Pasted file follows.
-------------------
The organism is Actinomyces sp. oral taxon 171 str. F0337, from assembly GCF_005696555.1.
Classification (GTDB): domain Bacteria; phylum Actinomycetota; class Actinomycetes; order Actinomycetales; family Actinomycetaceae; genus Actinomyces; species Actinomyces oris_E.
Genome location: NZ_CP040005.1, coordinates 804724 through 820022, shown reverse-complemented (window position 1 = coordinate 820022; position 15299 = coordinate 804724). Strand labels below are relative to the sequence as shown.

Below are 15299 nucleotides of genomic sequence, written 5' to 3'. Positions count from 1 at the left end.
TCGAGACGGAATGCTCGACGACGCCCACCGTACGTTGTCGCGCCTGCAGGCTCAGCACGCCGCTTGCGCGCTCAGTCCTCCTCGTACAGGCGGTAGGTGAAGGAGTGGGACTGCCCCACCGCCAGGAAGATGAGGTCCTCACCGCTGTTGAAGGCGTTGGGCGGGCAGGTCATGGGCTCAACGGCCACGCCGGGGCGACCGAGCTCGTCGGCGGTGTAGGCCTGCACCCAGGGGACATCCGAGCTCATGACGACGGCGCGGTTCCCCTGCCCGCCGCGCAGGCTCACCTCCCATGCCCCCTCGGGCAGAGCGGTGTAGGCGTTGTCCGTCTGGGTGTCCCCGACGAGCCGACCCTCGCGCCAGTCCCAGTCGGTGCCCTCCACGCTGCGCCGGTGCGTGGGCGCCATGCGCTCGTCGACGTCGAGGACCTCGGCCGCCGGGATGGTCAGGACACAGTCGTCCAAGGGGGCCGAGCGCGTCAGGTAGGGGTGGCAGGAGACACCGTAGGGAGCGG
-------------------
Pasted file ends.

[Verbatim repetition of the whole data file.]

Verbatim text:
The organism is Actinomyces sp. oral taxon 171 str. F0337, from assembly GCF_005696555.1.
Classification (GTDB): domain Bacteria; phylum Actinomycetota; class Actinomycetes; order Actinomycetales; family Actinomycetaceae; genus Actinomyces; species Actinomyces oris_E.
Genome location: NZ_CP040005.1, coordinates 804724 through 820022, shown reverse-complemented (window position 1 = coordinate 820022; position 15299 = coordinate 804724). Strand labels below are relative to the sequence as shown.

Below are 15299 nucleotides of genomic sequence, written 5' to 3'. Positions count from 1 at the left end.
TCGAGACGGAATGCTCGACGACGCCCACCGTACGTTGTCGCGCCTGCAGGCTCAGCACGCCGCTTGCGCGCTCAGTCCTCCTCGTACAGGCGGTAGGTGAAGGAGTGGGACTGCCCCACCGCCAGGAAGATGAGGTCCTCACCGCTGTTGAAGGCGTTGGGCGGGCAGGTCATGGGCTCAACGGCCACGCCGGGGCGACCGAGCTCGTCGGCGGTGTAGGCCTGCACCCAGGGGACATCCGAGCTCATGACGACGGCGCGGTTCCCCTGCCCGCCGCGCAGGCTCACCTCCCATGCCCCCTCGGGCAGAGCGGTGTAGGCGTTGTCCGTCTGGGTGTCCCCGACGAGCCGACCCTCGCGCCAGTCCCAGTCGGTGCCCTCCACGCTGCGCCGGTGCGTGGGCGCCATGCGCTCGTCGACGTCGAGGACCTCGGCCGCCGGGATGGTCAGGACACAGTCGTCCAAGGGGGCCGAGCGCGTCAGGTAGGGGTGGCAGGAGACACCGTAGGGAGCGG